I needed an alpha channel to mask out the cat and remove the couch from the background: a common requirement when fixing up photos for use in games.
The first step is to use whatever kind of magic wand selection your paint program provides. Fiddle around with the threshold settings, and try using add-to-selection to combine multiple wand regions. Depending on your image this may work quite well or very badly. My cat is a similar color to my couch, so the wand did a terrible job, but you can make this work much better if you think about it while taking the photograph. For instance if you want a texture of a tree, try to find one that is silhouetted against a blue sky rather than in front of other foliage. Objects that contrast well with their background are much easier to select.
No matter how clear your photo may be, automatic selection will never get everything quite right, so the next step is to use the freehand lasso selection tool to add-to-selection all the areas of your object that were missed by the wand, and remove-from-selection all the background areas that it picked up by mistake. This can be laborious, but isn't difficult especially if you are zoomed way in on a nice high resolution image.
Once my selection was complete I used the feather command to soften the selection border by a couple of pixels, then filled the inside of the selection with white, inverted the selection, and filled the outside with black. Scaling the image down from my high working resolution produced a nicely antialiased alpha channel:
For the normal mapping sprite effect, I also needed a normalmap of my cat. There are basically four ways to create normalmap textures:
- You can use a 3D scanner to capture the bumpiness of a real object
- You can build a high resolution 3D model, then render it out to a normalmap
- You can use procedural synthesis to generate both color and normalmap textures
- You can draw normalmaps by hand
3D scanners cost thousands of dollars, so option 1 was out. I'm no good at building 3D models, ruling out option 2, and option 3 was irrelevant because my cat is a real animal, not just a procedural algorithm! So I was stuck with number 4.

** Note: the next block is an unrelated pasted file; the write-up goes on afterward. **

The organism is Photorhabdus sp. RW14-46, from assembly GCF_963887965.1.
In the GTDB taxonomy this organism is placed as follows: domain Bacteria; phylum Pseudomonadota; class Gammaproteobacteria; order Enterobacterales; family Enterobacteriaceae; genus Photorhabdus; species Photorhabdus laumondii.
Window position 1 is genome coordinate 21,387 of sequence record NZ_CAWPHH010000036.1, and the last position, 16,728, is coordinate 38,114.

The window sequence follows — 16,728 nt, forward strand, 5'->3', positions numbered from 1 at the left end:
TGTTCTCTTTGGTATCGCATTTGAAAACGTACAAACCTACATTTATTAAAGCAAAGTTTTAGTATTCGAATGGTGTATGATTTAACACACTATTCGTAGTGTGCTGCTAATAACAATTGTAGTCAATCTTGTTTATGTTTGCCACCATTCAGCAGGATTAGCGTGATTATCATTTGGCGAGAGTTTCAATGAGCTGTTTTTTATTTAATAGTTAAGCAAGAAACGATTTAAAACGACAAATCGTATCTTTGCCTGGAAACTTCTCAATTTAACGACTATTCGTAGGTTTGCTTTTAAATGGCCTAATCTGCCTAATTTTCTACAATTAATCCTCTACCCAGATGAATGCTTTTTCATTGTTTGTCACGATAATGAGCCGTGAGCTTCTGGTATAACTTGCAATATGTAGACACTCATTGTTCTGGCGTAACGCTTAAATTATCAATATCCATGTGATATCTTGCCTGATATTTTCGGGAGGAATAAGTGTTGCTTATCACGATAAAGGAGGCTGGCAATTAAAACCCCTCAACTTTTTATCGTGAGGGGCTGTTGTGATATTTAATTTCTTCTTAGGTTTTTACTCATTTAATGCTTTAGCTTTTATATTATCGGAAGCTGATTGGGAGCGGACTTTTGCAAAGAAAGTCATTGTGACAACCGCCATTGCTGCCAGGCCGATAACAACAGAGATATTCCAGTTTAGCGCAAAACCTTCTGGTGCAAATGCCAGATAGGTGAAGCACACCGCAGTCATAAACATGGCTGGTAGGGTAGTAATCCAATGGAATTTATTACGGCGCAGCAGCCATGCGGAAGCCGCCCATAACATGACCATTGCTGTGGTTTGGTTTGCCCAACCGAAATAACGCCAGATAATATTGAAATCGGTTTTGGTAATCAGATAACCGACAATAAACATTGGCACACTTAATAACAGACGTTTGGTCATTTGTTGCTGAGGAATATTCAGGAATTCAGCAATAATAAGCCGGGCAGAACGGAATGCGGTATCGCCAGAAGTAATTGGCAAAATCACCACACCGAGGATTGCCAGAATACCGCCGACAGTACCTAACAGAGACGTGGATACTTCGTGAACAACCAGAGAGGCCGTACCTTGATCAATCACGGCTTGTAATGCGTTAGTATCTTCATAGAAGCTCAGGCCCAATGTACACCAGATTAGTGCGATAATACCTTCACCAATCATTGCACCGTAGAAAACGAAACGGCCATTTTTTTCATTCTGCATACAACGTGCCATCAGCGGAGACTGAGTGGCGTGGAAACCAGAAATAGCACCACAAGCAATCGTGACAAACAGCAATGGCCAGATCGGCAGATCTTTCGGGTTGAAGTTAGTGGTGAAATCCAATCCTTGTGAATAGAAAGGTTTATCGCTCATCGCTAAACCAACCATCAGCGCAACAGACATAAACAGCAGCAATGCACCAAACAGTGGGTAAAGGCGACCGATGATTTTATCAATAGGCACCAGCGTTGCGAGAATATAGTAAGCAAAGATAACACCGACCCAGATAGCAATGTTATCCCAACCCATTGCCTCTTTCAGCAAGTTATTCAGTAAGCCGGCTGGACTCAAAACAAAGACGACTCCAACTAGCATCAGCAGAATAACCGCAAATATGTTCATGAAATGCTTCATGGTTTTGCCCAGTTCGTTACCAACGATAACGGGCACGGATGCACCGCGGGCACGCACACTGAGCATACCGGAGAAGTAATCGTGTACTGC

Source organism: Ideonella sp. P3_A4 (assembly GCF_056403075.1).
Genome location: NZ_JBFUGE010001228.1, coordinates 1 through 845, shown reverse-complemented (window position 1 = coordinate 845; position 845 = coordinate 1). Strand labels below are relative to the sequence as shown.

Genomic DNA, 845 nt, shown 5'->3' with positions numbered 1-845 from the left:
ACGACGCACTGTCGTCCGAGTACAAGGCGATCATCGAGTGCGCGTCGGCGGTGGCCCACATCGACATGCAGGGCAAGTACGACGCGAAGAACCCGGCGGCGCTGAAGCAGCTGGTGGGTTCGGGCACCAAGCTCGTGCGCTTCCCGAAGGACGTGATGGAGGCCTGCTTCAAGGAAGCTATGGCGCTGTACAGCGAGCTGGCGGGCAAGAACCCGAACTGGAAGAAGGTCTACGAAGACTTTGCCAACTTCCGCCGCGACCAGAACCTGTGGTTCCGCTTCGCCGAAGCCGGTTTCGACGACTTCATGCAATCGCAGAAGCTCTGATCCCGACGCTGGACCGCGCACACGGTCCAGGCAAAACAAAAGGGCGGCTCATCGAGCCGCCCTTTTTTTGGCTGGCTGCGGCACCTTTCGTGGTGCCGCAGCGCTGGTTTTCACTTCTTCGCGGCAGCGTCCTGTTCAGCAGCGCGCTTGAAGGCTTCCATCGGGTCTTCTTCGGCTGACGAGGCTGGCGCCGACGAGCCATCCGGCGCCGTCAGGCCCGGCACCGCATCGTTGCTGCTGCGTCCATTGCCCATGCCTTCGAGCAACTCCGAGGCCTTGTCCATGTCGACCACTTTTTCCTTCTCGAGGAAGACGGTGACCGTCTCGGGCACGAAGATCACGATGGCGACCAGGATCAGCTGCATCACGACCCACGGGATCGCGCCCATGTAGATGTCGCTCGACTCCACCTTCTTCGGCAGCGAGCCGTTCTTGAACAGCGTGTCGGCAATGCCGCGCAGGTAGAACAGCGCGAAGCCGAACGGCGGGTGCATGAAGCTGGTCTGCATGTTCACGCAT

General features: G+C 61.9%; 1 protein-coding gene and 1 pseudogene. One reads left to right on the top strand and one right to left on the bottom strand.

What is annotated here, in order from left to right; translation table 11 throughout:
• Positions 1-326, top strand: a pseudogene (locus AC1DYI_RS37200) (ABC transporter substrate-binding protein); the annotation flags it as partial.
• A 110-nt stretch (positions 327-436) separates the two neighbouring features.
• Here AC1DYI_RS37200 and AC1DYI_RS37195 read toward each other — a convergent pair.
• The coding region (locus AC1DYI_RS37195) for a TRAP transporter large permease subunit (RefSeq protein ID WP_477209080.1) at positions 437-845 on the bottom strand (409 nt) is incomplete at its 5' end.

A normalmap is a texture that contains direction vectors describing which way each pixel is facing. This allows a flat surface to be lit as if it was curved or bumpy. Typically the X component of the normal vector will be stored in the red channel, the Y component as green, and the Z component as blue. I suppose it is theoretically possible to draw textures directly in that format, but it would be incredibly confusing and counterintuitive. It is much easier to draw a depth map, using black to indicate low areas and white for things that are bumped outward, and then use a filter to convert this into normalmap format.
Normalmap filters are available as plugins for Photoshop and the Gimp, but I prefer to do this using a custom content pipeline processor. In the Sprite Effects sample I added my depth texture directly to C# Express, then used the NormalMapProcessor to apply the necessary filtering. That way I don't have to manually reapply the filter every time I tweak my depth map.
To draw depth, I started out by making a copy of the original photograph, then created a second layer so I could draw over the top of it. I temporarily set my new layer to be half transparent, so I could see through it to the original image.
First off, I used the pencil tool with a fairly large brush, drawing dark gray over areas that were set a long way back, white over areas that were far forward, and mid gray in between. Then I used the smudge tool to soften the borders between my three depth levels, creating smooth gradients in places where I wanted the depth to change gradually. Finally, I ran a gaussian blur filter over the entire image. This served partly to cover up any flaws in my work, but also improved the quality of the lighting because normalmaps always look better when they are slightly blurred.
This is the kind of task where the longer you spend on it the better a result you can get, but I'm quite pleased with what I achieved in just 10 minutes: